Some rule changes now on go-slow due to U.S. shutdown
WASHINGTON, Jan 17 (Reuters) - The ongoing federal
government shutdown is impeding efforts to advance several rule
changes that aim to make life easier for financial
Here are some projects stuck in regulatory limbo:
"VOLCKER RULE" OVERHAUL
Last year, the two markets regulators and three banking
regulators agreed to review the "Volcker Rule", a post-crisis
rule barring banks from proprietary trading. The public comment
period on simplifying the rule ended on Oct. 17, and the
agencies are currently reviewing that feedback. However,
relevant officials at the Securities and Exchange Commission and
Commodity Futures Trading Commission are furloughed, meaning
interagency work on the rule is stalled.
COMMUNITY BANK RELIEF FROM THE "VOLCKER RULE"
On Dec. 21, the same five regulators jointly proposed a
separate rule that would exempt banks with less than $10 billion
in assets and relatively light trading activity from the Volcker
Rule. This proposal was mandated by legislation Congress passed
in May. The rule must now be opened up to public comments for 30
days, but this cannot happen until it is published in the
Federal Register where the majority of staff are furloughed.
TAILORING BIG BANK RULES
In October, the Federal Reserve proposed a new package to
ease regulation on all but the nation's largest banks,
establishing four tiers of rules for institutions, with larger
firms facing harsher restraints. The proposal implements a
central part of May's bank deregulation law.
The comment period for that proposal expires on Jan. 22, but
the Fed will not be able to finalize that rule until the Federal
Register is fully operational.
On Dec. 19, the Federal Deposit Insurance Corporation (FDIC)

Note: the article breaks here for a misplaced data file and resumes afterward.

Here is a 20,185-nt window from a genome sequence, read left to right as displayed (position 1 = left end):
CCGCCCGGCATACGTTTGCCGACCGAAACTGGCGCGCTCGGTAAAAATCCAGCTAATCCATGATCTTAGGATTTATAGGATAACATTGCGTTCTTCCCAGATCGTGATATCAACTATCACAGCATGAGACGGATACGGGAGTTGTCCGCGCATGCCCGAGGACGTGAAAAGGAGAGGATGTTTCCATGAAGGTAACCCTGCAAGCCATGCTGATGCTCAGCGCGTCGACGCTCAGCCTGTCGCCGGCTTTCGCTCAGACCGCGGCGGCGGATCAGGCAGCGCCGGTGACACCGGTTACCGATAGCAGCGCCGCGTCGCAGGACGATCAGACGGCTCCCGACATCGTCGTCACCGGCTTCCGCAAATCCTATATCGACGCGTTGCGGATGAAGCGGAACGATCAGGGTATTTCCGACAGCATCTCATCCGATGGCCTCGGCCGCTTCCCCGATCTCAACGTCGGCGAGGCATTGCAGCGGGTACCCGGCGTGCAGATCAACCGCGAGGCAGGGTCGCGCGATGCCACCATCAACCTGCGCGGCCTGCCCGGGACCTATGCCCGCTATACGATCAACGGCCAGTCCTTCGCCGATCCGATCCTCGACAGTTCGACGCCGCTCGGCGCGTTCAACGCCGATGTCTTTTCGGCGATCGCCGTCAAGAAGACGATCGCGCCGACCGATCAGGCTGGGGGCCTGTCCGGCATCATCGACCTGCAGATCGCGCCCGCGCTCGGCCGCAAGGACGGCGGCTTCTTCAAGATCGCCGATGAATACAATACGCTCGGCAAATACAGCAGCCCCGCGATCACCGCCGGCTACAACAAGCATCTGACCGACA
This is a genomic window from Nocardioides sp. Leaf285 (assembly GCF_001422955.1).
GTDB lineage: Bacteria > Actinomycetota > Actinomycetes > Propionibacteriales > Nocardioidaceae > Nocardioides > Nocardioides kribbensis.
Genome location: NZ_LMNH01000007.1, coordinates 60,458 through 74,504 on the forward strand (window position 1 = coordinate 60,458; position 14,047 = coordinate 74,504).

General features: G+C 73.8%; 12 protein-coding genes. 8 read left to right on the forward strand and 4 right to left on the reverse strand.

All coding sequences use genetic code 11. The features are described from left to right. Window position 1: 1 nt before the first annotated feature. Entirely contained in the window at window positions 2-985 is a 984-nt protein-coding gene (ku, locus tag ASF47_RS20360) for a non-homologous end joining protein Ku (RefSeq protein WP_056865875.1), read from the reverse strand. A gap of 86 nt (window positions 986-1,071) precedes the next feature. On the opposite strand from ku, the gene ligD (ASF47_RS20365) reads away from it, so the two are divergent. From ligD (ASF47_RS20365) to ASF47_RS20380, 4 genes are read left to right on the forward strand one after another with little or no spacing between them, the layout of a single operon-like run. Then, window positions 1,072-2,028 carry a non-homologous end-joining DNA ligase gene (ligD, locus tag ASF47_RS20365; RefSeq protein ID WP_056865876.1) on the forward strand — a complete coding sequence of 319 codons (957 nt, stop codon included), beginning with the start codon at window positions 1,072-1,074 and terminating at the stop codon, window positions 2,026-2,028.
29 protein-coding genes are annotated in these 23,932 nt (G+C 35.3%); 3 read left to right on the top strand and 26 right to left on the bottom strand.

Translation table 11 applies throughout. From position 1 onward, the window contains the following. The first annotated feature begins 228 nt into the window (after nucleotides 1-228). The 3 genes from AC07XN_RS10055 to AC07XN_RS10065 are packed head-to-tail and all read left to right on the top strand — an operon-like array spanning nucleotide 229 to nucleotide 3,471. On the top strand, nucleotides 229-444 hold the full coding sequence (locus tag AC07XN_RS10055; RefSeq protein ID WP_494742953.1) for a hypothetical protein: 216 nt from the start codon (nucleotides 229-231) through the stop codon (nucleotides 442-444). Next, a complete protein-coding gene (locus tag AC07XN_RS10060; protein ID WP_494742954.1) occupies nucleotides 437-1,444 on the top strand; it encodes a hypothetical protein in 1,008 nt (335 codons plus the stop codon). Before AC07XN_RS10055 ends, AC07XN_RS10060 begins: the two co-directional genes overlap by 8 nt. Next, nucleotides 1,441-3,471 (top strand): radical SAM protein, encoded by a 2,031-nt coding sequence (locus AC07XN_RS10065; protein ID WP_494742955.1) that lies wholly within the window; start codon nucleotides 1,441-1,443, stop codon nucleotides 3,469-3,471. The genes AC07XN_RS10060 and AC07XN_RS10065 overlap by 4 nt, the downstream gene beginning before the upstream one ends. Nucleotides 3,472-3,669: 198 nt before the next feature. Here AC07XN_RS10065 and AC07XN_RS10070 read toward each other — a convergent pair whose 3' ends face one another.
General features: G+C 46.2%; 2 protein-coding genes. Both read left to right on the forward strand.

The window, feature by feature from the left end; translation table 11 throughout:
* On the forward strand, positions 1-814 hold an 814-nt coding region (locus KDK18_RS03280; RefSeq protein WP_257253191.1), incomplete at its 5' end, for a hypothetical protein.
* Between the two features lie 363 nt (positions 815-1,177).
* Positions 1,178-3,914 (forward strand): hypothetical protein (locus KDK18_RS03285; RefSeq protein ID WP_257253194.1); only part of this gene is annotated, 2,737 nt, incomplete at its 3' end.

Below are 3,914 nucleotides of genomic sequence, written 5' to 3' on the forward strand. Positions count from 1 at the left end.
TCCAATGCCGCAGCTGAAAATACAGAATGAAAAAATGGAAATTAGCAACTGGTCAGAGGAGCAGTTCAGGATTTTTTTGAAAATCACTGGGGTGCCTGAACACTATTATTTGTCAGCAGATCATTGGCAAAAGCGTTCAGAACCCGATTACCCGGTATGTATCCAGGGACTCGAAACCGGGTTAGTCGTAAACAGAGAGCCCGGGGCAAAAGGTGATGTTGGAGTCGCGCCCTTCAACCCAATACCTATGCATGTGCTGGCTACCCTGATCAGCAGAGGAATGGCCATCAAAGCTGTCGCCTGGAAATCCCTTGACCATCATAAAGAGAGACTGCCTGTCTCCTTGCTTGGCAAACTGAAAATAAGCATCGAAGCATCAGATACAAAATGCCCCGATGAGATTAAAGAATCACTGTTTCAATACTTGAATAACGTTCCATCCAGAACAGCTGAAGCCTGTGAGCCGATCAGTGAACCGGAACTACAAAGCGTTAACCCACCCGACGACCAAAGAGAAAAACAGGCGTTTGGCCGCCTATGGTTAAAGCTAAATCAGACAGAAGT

finalized a new rule easing restrictions on deposits placed with
banks by third party brokers. But that change cannot take effect
until it is published in the Federal Register. At the same time,
the FDIC also sought comment on whether it should further update
its brokered deposit rules and related interest rate caps to
better include technological changes. The FDIC gave the public
90 days to comment on potential changes, but that cannot kick
off until it too is published in the Federal Register.
Before the shutdown, the SEC said it was considering
tweaking rules in two high-profile areas: quarterly reporting by
public companies and shareholder voting rights. Both projects
are in early stages, with the SEC soliciting initial feedback.
But with most SEC employees furloughed, the shutdown has put
those projects are now on go-slow.
(Reporting by Pete Schroeder
Editing by Michelle Price and Tomasz Janowski)
© 2019 Thomson Reuters. All rights reserved. Reuters content is the intellectual property of Thomson Reuters or its third party content providers. Any copying, republication or redistribution of Reuters content, including by framing or similar means, is expressly prohibited without the prior written consent of Thomson Reuters. Thomson Reuters shall not be liable for any errors or delays in content, or for any actions taken in reliance thereon. "Reuters" and the Reuters Logo are trademarks of Thomson Reuters and its affiliated companies.